Today's Voting Systems Are Becoming Increasingly More Reliable

We have come a long way from marking an x on a shard of pottery.
Loukia Papadopoulos

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We all know the importance of voting. If we want to live in true democracies then we must do our share to make sure everyone's voice is heard. That is done by marking an x on the candidate of your choice.

Voting goes all the way back to ancient Greece when people used to place a name or a mark on a shard of pottery. However, it has become increasingly more sophisticated since then.

Voting went from hand-counted ballots to the punch-card voting machines that led to issues with the results for the 2000 presidential election in the United States. We then saw the introduction of mechanical lever machines, first developed in the 1890s.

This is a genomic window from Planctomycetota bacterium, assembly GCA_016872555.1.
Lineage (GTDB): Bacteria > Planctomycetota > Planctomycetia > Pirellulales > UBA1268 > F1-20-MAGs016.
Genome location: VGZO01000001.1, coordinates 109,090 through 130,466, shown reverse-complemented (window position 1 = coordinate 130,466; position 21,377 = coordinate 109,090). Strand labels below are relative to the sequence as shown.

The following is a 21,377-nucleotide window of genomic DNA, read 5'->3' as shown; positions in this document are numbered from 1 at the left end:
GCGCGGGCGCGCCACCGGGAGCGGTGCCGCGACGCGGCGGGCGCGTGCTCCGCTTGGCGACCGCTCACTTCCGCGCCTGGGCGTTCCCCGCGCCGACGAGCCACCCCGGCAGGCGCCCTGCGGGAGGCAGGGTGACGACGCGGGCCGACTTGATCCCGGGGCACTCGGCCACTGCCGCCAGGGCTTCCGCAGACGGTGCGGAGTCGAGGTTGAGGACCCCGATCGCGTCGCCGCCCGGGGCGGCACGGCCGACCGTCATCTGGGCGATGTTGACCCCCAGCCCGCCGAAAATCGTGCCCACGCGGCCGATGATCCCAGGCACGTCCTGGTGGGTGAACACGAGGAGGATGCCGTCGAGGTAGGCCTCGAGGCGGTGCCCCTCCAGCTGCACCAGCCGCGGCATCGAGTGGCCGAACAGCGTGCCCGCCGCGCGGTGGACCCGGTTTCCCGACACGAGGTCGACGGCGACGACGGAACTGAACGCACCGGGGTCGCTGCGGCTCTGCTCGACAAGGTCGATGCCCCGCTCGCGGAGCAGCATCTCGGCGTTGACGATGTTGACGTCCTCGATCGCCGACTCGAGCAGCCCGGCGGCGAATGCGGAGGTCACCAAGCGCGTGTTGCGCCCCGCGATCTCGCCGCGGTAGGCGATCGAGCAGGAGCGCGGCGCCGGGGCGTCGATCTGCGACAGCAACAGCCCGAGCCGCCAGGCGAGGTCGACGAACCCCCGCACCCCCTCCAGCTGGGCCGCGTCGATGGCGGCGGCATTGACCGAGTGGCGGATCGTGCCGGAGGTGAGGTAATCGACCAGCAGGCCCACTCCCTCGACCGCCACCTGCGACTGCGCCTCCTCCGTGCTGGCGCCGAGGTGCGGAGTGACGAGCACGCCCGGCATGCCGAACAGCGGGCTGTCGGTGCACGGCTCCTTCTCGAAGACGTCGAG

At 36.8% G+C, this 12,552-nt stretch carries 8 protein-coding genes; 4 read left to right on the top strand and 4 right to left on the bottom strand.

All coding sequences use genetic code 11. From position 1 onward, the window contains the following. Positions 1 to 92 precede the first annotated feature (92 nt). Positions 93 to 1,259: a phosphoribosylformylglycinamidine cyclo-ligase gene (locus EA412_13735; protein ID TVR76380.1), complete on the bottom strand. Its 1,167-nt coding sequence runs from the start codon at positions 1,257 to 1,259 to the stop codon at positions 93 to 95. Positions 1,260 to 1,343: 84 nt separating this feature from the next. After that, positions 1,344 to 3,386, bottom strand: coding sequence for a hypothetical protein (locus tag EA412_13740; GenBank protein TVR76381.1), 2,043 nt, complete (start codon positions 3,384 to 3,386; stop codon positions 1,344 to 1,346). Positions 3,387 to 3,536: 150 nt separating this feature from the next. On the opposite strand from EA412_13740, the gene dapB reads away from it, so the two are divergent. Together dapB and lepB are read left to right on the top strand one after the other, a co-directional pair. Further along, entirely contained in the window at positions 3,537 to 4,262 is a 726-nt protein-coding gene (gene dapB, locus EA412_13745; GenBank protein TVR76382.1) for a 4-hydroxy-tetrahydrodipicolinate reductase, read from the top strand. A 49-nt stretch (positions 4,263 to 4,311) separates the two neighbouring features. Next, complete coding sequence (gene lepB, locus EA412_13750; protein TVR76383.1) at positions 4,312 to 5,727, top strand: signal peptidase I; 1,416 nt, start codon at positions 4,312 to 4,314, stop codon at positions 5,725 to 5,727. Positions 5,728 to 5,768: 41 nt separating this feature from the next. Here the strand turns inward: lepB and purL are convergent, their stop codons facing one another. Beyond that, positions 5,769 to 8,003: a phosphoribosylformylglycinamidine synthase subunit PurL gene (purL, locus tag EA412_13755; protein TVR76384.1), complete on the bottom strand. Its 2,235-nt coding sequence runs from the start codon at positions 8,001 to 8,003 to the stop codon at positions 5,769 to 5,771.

It should be noted that today both lever machines and punch-card machines are banned in federal elections in the U.S. due to concerns over voter fraud. Finally, we have the two most high-tech voting systems that came about in the late 20th century.

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These are scanned paper ballots and Direct-Recording Electronic machines. The first are very similar to the machines that score multiple-choice tests where you darken circles and the latter operate like lever machines, except they are electronic, rather than mechanical. These new voting methods are not just easier to use, they are also much more reliable. 

Want to learn more about our many voting systems from the past and present? Then watch this video. 

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